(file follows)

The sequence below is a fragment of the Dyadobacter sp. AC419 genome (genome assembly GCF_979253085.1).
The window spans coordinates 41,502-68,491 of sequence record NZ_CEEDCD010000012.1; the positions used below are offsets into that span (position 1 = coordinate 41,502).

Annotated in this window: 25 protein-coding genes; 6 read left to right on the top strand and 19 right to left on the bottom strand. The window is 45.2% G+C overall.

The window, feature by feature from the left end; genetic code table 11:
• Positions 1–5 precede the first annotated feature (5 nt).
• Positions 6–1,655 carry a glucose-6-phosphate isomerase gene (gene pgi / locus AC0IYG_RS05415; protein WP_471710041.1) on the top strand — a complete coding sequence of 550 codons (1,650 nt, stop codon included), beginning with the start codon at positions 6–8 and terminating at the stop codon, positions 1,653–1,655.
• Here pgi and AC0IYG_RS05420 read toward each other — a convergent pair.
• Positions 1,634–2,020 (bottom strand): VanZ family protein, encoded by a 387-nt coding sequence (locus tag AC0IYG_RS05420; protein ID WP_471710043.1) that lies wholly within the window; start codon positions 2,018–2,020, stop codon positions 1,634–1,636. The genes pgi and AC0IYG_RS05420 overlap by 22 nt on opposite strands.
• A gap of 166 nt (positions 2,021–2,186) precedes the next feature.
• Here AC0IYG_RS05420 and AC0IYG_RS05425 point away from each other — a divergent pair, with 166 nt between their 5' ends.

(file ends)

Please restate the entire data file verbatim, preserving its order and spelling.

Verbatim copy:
The sequence below is a fragment of the Dyadobacter sp. AC419 genome (genome assembly GCF_979253085.1).
The window spans coordinates 41,502-68,491 of sequence record NZ_CEEDCD010000012.1; the positions used below are offsets into that span (position 1 = coordinate 41,502).

Annotated in this window: 25 protein-coding genes; 6 read left to right on the top strand and 19 right to left on the bottom strand. The window is 45.2% G+C overall.

The window, feature by feature from the left end; genetic code table 11:
• Positions 1–5 precede the first annotated feature (5 nt).
• Positions 6–1,655 carry a glucose-6-phosphate isomerase gene (gene pgi / locus AC0IYG_RS05415; protein WP_471710041.1) on the top strand — a complete coding sequence of 550 codons (1,650 nt, stop codon included), beginning with the start codon at positions 6–8 and terminating at the stop codon, positions 1,653–1,655.
• Here pgi and AC0IYG_RS05420 read toward each other — a convergent pair.
• Positions 1,634–2,020 (bottom strand): VanZ family protein, encoded by a 387-nt coding sequence (locus tag AC0IYG_RS05420; protein ID WP_471710043.1) that lies wholly within the window; start codon positions 2,018–2,020, stop codon positions 1,634–1,636. The genes pgi and AC0IYG_RS05420 overlap by 22 nt on opposite strands.
• A gap of 166 nt (positions 2,021–2,186) precedes the next feature.
• Here AC0IYG_RS05420 and AC0IYG_RS05425 point away from each other — a divergent pair, with 166 nt between their 5' ends.